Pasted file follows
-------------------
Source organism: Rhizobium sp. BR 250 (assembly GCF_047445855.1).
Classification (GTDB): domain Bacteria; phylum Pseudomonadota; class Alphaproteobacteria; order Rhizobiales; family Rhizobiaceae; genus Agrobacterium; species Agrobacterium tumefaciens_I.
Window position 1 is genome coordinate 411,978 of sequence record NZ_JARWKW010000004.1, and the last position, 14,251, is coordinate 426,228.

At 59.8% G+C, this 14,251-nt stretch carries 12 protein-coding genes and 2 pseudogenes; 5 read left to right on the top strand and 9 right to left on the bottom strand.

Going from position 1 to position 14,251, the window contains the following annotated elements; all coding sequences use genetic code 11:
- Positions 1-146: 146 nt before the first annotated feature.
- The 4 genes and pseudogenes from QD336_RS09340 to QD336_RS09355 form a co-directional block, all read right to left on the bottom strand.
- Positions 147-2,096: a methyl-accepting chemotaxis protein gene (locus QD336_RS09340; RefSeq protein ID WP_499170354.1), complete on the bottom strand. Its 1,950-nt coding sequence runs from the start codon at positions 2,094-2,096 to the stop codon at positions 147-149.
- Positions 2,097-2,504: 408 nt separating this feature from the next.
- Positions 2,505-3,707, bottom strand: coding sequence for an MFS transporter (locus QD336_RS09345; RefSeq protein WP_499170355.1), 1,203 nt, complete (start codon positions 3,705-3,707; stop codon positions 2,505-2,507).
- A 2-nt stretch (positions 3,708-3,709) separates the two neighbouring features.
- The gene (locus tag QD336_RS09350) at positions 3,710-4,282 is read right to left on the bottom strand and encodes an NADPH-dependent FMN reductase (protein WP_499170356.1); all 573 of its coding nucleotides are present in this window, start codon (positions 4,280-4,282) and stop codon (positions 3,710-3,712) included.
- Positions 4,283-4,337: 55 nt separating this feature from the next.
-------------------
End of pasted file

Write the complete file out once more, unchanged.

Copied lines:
Source organism: Rhizobium sp. BR 250 (assembly GCF_047445855.1).
Classification (GTDB): domain Bacteria; phylum Pseudomonadota; class Alphaproteobacteria; order Rhizobiales; family Rhizobiaceae; genus Agrobacterium; species Agrobacterium tumefaciens_I.
Window position 1 is genome coordinate 411,978 of sequence record NZ_JARWKW010000004.1, and the last position, 14,251, is coordinate 426,228.

At 59.8% G+C, this 14,251-nt stretch carries 12 protein-coding genes and 2 pseudogenes; 5 read left to right on the top strand and 9 right to left on the bottom strand.

Going from position 1 to position 14,251, the window contains the following annotated elements; all coding sequences use genetic code 11:
- Positions 1-146: 146 nt before the first annotated feature.
- The 4 genes and pseudogenes from QD336_RS09340 to QD336_RS09355 form a co-directional block, all read right to left on the bottom strand.
- Positions 147-2,096: a methyl-accepting chemotaxis protein gene (locus QD336_RS09340; RefSeq protein ID WP_499170354.1), complete on the bottom strand. Its 1,950-nt coding sequence runs from the start codon at positions 2,094-2,096 to the stop codon at positions 147-149.
- Positions 2,097-2,504: 408 nt separating this feature from the next.
- Positions 2,505-3,707, bottom strand: coding sequence for an MFS transporter (locus QD336_RS09345; RefSeq protein WP_499170355.1), 1,203 nt, complete (start codon positions 3,705-3,707; stop codon positions 2,505-2,507).
- A 2-nt stretch (positions 3,708-3,709) separates the two neighbouring features.
- The gene (locus tag QD336_RS09350) at positions 3,710-4,282 is read right to left on the bottom strand and encodes an NADPH-dependent FMN reductase (protein WP_499170356.1); all 573 of its coding nucleotides are present in this window, start codon (positions 4,280-4,282) and stop codon (positions 3,710-3,712) included.
- Positions 4,283-4,337: 55 nt separating this feature from the next.